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Enabling participation for disabled young people: study protocol

Overview of attention for article published in BMC Public Health, June 2018
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About this Attention Score

  • In the top 5% of all research outputs scored by Altmetric
  • High Attention Score compared to outputs of the same age (92nd percentile)

Mentioned by

news
3 news outlets
twitter
11 tweeters

Citations

dimensions_citation
2 Dimensions

Readers on

mendeley
30 Mendeley
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Title
Enabling participation for disabled young people: study protocol
Published in
BMC Public Health, June 2018
DOI 10.1186/s12889-018-5652-x
Pubmed ID
Authors

Penelope Carroll, Karen Witten, Octavia Calder-Dawe, Melody Smith, Robin Kearns, Lanuola Asiasiga, Judy Lin, Nicola Kayes, Suzanne Mavoa

Abstract

Participation in community life is vital for health and wellbeing, promoting a sense of belonging, networks of social support and opportunities for physical activity. Disabled young people have lower levels of mobility and participation in recreational activities (physical, social and cultural), education and employment, than their peers without disabilities. This has implications for their health and wellbeing and life course opportunities. Previous research on the participation levels of disabled young people has primarily relied on parent/caregiver reports and been oriented to home and school environments. This study investigates how physical and social environmental factors cohere to support or restrict the everyday mobility and participation of disabled young people. The study is located in Auckland, Aotearoa/New Zealand (NZ). Participants comprise 35 young people aged 12-25 years with mobility, vision or hearing impairments. A mixed-methods research design combines objective (global positioning systems, accelerometers, geographical information systems) and self-report measures (travel diaries, and questionnaires) to assess young people's mobility and levels of participation in leisure/educational and employment activities with in-depth interviews exploring their everyday experiences of inclusion/exclusion, and factors enabling or constraining community participation. Parents/caregivers and disability sector key informant viewpoints on the community participation of disabled young people have also been gathered through in-depth interviews. Follow-up workshops with young people and parents/caregivers will identify pathways to increase participation and challenge current disabling practices. This study looks beyond barriers in the physical environment to the interplay of personal, social and physical factors that enable or constrain the community participation of disabled young people. In keeping with the study's overarching goal of increasing opportunities for effective community participation and full citizenship of disabled young people, research methods were applied flexibily - negotiated and adapted to maximise each young person's participation in light of their abilities and preferences.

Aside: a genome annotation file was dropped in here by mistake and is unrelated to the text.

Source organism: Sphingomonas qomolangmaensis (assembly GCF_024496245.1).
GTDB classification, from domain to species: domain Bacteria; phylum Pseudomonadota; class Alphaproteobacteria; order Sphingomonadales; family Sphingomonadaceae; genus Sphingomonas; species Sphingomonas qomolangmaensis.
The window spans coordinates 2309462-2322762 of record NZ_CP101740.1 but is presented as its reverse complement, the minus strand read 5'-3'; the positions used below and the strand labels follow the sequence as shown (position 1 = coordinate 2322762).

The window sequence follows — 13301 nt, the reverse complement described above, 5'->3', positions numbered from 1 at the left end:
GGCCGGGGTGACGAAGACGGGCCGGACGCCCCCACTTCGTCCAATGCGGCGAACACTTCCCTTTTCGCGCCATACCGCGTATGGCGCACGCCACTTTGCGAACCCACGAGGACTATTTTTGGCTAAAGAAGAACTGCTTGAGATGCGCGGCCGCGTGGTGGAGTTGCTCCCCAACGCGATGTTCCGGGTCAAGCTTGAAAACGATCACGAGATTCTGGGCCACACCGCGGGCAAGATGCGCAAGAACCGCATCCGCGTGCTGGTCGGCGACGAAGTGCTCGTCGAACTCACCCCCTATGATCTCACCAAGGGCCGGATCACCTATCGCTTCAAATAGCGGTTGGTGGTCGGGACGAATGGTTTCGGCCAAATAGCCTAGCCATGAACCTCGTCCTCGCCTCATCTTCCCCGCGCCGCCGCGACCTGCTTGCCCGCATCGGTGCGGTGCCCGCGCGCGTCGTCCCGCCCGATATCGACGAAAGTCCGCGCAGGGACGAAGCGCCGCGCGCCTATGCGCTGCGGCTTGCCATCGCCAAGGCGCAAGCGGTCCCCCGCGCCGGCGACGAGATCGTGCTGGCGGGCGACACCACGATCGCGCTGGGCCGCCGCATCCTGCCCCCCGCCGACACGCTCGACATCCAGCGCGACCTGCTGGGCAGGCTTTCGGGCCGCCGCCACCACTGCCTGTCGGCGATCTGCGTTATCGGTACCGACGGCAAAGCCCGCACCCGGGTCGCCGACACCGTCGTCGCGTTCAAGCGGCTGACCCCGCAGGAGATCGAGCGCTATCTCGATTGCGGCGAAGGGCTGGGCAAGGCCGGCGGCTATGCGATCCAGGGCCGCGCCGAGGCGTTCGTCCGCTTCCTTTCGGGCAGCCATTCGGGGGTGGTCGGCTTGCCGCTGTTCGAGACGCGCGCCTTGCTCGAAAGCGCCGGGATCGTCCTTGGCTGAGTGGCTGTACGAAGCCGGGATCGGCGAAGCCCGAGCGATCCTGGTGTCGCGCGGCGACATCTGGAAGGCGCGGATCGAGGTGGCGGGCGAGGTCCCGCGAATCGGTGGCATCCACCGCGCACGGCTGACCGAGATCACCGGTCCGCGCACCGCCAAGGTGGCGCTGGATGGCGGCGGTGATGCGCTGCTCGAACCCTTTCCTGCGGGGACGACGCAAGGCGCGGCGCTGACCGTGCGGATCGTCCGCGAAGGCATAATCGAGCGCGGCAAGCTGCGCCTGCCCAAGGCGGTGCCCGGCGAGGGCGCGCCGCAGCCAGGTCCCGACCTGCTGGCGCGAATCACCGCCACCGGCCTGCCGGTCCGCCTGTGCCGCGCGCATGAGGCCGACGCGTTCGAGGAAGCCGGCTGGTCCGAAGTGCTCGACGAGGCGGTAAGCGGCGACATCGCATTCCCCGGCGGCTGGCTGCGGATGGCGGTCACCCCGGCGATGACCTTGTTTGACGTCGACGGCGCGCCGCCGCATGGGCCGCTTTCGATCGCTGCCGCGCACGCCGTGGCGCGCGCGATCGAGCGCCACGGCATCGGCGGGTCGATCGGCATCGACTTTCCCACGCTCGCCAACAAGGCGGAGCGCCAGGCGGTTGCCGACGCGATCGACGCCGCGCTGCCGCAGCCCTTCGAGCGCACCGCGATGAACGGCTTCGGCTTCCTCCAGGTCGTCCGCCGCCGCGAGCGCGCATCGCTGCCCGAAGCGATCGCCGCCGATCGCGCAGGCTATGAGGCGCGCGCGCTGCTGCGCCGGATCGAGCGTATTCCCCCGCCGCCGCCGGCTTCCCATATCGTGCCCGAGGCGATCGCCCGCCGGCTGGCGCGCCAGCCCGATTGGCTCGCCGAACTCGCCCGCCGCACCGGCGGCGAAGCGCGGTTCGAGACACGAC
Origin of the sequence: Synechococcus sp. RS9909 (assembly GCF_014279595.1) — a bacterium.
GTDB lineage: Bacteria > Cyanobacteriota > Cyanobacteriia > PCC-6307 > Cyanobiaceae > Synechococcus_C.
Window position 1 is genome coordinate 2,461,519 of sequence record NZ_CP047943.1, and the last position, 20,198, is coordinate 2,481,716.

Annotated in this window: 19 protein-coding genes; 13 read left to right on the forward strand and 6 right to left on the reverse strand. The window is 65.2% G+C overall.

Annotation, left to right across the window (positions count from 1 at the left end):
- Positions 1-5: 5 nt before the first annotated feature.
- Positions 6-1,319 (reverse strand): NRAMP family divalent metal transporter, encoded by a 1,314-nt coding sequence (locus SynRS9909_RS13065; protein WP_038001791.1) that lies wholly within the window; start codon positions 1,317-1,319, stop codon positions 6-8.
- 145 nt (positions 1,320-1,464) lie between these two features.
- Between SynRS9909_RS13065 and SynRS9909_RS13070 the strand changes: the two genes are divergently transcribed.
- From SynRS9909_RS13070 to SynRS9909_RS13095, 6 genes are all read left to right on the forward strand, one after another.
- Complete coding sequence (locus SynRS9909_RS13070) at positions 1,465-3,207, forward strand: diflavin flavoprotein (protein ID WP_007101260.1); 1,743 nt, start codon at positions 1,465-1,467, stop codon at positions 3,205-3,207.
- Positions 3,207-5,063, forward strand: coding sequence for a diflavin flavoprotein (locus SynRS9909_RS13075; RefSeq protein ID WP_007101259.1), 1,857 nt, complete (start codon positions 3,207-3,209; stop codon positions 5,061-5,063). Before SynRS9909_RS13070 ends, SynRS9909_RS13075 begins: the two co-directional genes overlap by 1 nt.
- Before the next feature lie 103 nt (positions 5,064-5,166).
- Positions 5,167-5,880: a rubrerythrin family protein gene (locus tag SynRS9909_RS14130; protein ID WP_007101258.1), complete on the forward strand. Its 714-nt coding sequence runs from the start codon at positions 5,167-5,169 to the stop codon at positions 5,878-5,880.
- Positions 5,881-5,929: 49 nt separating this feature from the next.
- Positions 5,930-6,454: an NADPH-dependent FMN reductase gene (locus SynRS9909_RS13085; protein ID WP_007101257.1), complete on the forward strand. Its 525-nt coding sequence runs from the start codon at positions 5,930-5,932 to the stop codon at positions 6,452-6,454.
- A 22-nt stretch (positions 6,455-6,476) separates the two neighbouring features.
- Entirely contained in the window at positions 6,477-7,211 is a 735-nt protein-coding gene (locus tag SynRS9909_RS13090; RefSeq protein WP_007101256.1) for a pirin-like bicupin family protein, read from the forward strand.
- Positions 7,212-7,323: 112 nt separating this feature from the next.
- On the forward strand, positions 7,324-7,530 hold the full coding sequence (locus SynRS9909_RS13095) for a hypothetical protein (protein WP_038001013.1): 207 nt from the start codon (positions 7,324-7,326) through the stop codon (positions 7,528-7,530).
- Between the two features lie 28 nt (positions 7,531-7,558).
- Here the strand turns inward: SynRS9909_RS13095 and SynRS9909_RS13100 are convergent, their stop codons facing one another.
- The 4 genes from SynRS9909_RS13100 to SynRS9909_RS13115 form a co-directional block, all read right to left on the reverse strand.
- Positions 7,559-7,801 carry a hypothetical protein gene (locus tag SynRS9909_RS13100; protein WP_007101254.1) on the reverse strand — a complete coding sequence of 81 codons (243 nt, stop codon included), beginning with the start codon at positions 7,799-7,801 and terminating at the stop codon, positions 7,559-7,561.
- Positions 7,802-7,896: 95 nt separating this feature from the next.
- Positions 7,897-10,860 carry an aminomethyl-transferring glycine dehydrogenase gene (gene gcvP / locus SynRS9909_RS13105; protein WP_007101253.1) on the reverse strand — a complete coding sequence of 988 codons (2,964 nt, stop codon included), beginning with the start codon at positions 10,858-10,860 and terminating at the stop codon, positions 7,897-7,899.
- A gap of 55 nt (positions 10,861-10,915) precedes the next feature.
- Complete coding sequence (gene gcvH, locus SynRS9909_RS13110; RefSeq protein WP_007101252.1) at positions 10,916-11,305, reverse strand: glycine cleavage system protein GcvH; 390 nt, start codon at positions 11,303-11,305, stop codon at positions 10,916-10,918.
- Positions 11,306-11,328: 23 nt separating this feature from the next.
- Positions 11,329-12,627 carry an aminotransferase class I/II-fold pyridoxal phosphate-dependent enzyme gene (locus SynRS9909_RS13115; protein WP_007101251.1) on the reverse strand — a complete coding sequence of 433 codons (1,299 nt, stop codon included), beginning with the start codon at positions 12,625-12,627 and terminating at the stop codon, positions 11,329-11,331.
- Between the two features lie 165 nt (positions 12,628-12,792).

Twitter Demographics

The data shown below were collected from the profiles of 11 tweeters who shared this research output. Click here to find out more about how the information was compiled.

Mendeley readers

The data shown below were compiled from readership statistics for 30 Mendeley readers of this research output. Click here to see the associated Mendeley record.

Geographical breakdown

Country Count As %
Unknown 30 100%

Demographic breakdown

Readers by professional status Count As %
Student > Master 6 20%
Student > Bachelor 5 17%
Student > Ph. D. Student 4 13%
Student > Doctoral Student 2 7%
Researcher 2 7%
Other 6 20%
Unknown 5 17%
Readers by discipline Count As %
Nursing and Health Professions 8 27%
Social Sciences 4 13%
Psychology 3 10%
Sports and Recreations 3 10%
Medicine and Dentistry 2 7%
Other 3 10%
Unknown 7 23%

Attention Score in Context

This research output has an Altmetric Attention Score of 32. This is our high-level measure of the quality and quantity of online attention that it has received. This Attention Score, as well as the ranking and number of research outputs shown below, was calculated when the research output was last mentioned on 28 September 2019.
All research outputs
#536,210
of 13,704,051 outputs
Outputs from BMC Public Health
#521
of 9,430 outputs
Outputs of similar age
#20,617
of 270,428 outputs
Outputs of similar age from BMC Public Health
#1
of 1 outputs
Altmetric has tracked 13,704,051 research outputs across all sources so far. Compared to these this one has done particularly well and is in the 96th percentile: it's in the top 5% of all research outputs ever tracked by Altmetric.
So far Altmetric has tracked 9,430 research outputs from this source. They typically receive a lot more attention than average, with a mean Attention Score of 11.1. This one has done particularly well, scoring higher than 94% of its peers.
Older research outputs will score higher simply because they've had more time to accumulate mentions. To account for age we can compare this Altmetric Attention Score to the 270,428 tracked outputs that were published within six weeks on either side of this one in any source. This one has done particularly well, scoring higher than 92% of its contemporaries.
We're also able to compare this research output to 1 others from the same source and published within six weeks on either side of this one. This one has scored higher than all of them